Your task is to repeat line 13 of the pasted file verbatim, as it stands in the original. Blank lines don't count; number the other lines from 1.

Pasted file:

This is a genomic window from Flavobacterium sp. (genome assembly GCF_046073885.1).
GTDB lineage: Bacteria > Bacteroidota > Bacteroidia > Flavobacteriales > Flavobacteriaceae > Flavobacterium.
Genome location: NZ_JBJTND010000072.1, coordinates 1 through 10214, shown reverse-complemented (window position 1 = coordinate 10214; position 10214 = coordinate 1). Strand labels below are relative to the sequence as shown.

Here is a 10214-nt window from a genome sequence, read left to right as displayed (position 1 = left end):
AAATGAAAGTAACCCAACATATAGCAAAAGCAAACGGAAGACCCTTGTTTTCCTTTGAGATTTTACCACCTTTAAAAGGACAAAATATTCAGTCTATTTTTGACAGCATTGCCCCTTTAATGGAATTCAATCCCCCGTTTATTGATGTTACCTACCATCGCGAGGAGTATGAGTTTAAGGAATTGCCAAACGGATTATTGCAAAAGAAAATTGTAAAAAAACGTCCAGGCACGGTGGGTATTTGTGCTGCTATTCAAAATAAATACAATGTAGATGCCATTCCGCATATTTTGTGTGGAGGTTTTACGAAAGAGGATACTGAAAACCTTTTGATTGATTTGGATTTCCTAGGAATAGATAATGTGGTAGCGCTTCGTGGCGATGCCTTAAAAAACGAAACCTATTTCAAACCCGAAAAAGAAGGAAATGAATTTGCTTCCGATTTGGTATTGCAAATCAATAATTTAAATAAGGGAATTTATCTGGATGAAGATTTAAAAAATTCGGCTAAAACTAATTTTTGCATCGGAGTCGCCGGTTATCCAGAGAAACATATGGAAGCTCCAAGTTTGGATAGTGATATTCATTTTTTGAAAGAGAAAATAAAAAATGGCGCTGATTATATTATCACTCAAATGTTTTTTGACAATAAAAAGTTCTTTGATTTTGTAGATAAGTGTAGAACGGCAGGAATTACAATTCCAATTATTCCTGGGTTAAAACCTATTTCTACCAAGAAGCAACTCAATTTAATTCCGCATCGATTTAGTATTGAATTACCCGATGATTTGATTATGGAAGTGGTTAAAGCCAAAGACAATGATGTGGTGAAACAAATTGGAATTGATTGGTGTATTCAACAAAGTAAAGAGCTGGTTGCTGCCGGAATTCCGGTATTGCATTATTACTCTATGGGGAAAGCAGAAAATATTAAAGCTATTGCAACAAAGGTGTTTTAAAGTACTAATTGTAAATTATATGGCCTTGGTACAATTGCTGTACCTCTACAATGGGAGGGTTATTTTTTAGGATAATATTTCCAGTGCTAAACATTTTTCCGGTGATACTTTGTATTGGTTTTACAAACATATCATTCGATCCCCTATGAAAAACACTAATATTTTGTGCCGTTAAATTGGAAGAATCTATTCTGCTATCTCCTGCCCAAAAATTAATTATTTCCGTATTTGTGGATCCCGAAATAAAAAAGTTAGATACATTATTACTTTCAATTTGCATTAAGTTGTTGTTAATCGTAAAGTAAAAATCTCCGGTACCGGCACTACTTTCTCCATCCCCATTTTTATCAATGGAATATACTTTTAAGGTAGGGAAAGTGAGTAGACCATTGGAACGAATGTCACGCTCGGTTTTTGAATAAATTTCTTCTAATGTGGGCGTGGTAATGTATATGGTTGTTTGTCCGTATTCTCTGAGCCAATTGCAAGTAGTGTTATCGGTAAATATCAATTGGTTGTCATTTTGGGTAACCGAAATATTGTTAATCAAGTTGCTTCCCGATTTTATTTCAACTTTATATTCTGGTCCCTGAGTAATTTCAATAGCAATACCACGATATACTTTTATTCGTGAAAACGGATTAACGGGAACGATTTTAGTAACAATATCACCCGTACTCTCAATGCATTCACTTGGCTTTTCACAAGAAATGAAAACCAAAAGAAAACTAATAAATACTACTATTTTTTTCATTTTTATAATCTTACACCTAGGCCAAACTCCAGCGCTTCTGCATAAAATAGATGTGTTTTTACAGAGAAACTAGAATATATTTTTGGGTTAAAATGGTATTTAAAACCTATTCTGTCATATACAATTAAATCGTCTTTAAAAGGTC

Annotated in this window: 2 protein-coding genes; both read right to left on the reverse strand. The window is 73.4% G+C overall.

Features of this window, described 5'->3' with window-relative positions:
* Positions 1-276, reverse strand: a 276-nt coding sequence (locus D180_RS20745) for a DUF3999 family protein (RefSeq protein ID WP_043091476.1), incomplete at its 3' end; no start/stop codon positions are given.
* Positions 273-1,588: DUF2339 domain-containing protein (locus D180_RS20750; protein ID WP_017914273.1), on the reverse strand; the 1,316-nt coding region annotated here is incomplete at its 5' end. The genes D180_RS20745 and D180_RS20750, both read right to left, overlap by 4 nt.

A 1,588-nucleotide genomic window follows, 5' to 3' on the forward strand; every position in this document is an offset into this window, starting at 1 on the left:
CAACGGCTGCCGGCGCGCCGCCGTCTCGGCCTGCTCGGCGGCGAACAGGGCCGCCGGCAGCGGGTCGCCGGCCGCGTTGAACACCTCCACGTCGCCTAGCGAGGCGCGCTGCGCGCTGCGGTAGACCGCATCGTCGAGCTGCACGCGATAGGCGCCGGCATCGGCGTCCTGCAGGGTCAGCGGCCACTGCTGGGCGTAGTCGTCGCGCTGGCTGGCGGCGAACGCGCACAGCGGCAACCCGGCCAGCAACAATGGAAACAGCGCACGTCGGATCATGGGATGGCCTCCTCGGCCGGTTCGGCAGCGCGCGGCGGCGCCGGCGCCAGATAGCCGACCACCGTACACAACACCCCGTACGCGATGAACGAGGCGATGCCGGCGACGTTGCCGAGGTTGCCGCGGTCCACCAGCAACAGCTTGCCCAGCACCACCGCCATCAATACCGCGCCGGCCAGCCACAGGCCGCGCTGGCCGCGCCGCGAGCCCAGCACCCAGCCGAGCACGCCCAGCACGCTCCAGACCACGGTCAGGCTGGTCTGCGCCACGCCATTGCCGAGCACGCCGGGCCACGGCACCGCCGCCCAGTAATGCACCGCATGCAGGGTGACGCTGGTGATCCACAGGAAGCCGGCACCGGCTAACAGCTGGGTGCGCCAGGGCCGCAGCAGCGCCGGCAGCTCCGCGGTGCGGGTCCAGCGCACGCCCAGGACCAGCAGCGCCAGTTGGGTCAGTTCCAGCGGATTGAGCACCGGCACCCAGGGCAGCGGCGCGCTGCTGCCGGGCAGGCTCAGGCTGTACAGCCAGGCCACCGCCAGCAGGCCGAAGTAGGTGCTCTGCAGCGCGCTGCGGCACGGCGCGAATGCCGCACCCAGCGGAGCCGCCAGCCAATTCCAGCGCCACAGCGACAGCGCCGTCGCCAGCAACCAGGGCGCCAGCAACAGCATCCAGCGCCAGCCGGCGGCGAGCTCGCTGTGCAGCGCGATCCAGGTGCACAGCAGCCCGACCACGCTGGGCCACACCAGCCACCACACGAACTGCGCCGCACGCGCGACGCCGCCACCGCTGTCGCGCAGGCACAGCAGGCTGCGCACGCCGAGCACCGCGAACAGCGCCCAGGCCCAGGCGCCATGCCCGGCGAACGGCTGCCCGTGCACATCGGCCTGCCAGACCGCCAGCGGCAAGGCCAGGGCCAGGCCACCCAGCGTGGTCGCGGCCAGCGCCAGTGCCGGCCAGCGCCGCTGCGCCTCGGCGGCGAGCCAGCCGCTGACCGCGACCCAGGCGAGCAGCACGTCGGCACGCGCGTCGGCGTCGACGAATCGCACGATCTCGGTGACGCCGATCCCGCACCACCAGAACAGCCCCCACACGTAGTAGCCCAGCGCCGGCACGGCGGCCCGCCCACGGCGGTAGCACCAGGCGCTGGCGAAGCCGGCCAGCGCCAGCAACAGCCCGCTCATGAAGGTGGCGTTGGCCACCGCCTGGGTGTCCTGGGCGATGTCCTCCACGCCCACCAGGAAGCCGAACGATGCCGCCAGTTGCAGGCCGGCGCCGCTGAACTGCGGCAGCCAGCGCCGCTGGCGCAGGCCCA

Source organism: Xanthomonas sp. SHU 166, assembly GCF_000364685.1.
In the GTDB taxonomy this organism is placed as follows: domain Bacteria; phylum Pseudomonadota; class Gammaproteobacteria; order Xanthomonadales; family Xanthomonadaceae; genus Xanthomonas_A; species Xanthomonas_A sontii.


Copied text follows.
In the GTDB taxonomy this organism is placed as follows: domain Bacteria; phylum Pseudomonadota; class Gammaproteobacteria; order Xanthomonadales; family Xanthomonadaceae; genus Xanthomonas_A; species Xanthomonas_A sontii.